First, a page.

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UK College launches horticulture careers campaign

Writtle College has reignited the debate on young people in horticulture with its careers campaign video
Writtle College has reignited the debate on young people in horticulture with its careers campaign video

Writtle College has launched a new careers campaign aimed at showing young people where horticulture can take graduates  

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5 August 2015 | 0

Attracting young people to horticulture has been a key aim for many within the industry for some time now. Last week Writtle College launched a campaign aimed at promoting the many different areas a horticulture student can end up working in once they have graduated.

The campaign, which reignited the debate on young people and horticulture on social media over the weekend, is being supported by many international organisations including The Royal Horticultural Society (RHS), Lantra, British Association of Landscape Industries (BALI), Chartered Institute of Horticulture (CIoH) and GROW.

The infographic-style animation aims to make the subject area more appealing to a younger audience and communicate the diverse nature of the industry. The short video actively highlights the many areas that a horticulture graduate can find themselves working in, many of which may not be immediately very obvious to young people.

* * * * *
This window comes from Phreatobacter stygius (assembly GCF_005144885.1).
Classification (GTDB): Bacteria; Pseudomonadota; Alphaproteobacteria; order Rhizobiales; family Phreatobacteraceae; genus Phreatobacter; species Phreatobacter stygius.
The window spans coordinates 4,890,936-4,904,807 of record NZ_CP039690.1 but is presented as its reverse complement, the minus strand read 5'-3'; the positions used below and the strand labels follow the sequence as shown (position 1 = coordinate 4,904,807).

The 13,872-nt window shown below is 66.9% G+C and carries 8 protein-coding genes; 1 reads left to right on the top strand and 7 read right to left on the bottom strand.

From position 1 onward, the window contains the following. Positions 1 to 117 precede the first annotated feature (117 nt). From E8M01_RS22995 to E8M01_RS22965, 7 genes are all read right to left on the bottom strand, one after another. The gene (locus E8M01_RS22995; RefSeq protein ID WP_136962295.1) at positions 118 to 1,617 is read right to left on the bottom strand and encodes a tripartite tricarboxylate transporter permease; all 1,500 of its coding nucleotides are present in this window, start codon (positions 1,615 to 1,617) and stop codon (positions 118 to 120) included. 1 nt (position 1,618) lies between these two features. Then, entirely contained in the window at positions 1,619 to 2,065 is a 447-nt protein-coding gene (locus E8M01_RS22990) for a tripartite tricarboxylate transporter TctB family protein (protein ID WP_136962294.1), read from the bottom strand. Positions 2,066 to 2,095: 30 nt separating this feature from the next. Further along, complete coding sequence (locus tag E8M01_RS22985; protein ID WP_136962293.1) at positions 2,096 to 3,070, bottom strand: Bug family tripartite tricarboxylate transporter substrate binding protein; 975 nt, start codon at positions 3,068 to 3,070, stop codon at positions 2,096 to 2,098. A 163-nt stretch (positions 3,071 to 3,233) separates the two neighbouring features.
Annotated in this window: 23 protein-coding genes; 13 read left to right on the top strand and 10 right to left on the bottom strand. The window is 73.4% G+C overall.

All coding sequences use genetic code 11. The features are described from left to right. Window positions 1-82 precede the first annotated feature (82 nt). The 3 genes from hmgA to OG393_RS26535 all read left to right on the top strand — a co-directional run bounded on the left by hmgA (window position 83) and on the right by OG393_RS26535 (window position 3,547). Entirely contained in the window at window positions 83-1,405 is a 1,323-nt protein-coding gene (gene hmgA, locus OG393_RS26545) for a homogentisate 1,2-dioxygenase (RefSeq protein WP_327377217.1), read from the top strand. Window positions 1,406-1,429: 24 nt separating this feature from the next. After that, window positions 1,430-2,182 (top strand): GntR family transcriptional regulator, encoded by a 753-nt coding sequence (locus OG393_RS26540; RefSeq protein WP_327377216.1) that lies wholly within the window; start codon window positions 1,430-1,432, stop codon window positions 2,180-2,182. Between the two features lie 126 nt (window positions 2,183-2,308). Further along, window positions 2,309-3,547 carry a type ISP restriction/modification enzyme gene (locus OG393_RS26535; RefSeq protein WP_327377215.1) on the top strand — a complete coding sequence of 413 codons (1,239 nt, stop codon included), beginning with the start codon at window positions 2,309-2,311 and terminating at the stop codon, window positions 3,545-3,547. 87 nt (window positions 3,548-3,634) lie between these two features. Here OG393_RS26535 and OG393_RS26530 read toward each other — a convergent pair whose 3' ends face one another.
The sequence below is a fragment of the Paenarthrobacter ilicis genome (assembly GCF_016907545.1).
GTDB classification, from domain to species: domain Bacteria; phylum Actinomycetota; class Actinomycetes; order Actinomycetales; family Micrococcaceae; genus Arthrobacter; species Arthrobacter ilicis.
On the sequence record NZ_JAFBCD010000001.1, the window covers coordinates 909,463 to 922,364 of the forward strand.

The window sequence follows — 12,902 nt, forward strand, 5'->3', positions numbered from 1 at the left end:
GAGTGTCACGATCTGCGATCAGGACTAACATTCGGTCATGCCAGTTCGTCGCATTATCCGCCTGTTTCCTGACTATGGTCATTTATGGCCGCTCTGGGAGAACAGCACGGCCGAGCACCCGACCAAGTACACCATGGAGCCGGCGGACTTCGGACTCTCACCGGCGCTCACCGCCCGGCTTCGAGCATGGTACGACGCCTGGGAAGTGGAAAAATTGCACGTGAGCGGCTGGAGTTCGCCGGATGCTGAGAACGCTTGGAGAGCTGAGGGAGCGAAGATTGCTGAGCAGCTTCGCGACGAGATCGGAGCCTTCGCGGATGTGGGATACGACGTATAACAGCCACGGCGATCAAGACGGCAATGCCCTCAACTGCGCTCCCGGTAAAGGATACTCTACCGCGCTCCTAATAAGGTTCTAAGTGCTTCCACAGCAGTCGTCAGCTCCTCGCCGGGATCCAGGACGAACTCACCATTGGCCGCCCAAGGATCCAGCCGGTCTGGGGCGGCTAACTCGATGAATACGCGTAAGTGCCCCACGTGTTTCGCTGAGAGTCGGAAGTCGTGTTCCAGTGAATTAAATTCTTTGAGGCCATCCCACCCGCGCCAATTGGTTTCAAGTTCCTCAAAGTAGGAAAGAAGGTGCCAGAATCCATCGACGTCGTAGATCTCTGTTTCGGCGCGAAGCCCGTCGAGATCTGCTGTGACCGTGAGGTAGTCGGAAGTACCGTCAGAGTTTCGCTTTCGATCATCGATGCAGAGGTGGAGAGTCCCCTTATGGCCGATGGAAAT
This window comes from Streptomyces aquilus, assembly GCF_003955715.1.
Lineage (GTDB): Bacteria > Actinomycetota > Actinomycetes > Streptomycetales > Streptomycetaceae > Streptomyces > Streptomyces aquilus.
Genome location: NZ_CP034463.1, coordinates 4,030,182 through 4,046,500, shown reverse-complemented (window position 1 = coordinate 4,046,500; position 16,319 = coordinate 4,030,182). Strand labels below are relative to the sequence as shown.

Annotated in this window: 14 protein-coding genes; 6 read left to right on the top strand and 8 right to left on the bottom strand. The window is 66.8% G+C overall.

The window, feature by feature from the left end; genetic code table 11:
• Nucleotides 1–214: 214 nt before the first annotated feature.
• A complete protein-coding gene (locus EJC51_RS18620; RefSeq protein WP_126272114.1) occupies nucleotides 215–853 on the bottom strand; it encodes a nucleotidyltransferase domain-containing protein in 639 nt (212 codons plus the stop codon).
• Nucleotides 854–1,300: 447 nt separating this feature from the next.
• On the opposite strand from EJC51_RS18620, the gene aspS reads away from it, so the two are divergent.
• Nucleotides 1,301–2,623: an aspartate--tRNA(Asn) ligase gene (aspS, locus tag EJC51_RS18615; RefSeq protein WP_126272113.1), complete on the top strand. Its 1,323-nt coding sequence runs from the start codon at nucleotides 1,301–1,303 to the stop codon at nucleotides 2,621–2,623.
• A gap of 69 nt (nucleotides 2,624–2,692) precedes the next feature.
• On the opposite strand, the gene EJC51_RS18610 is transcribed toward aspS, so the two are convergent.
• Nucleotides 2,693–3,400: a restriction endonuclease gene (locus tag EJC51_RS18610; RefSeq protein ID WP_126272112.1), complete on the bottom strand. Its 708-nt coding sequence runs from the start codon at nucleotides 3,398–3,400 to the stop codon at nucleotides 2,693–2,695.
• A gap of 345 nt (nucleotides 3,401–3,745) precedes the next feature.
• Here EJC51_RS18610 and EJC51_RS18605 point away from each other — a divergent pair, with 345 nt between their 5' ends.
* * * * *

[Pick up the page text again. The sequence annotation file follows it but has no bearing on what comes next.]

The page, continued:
Commenting on the new campaign Dr Owen Doyle, President-Elect of the Chartered Institute of Horticulture (Great Britain and Ireland) and council member of the International Society of Horticultural Science, said “It is great to see a really fresh approach to describing horticulture, one which broadens the understanding of horticulture as a profession beyond the confines of a garden!”

On the video Craig Emery, marketing manager at Writtle College, said “People are always surprised to see the range of careers available to students after they have completed a horticulture course. A lot of the younger generation may view horticulture as purely gardening, but it is so much more than that.”

Emery added “As long as a student has a passion and drive to make a difference, then the world of horticulture is open to them. There is a huge demand for people within the industry. Hopefully this campaign will change a few perceptions and encourage more people to consider it as a career path after school or college.”

Writtle College has been providing horticultural education for over 120 years and was awarded Taught-Degree Awarding Powers in March. The college has already released the first instalment of the “Writtle Futures” campaign earlier in 2015 with the launch of an agriculture video. The overall aim of the campaign is to increase awareness and change perceptions of the land-based industries.

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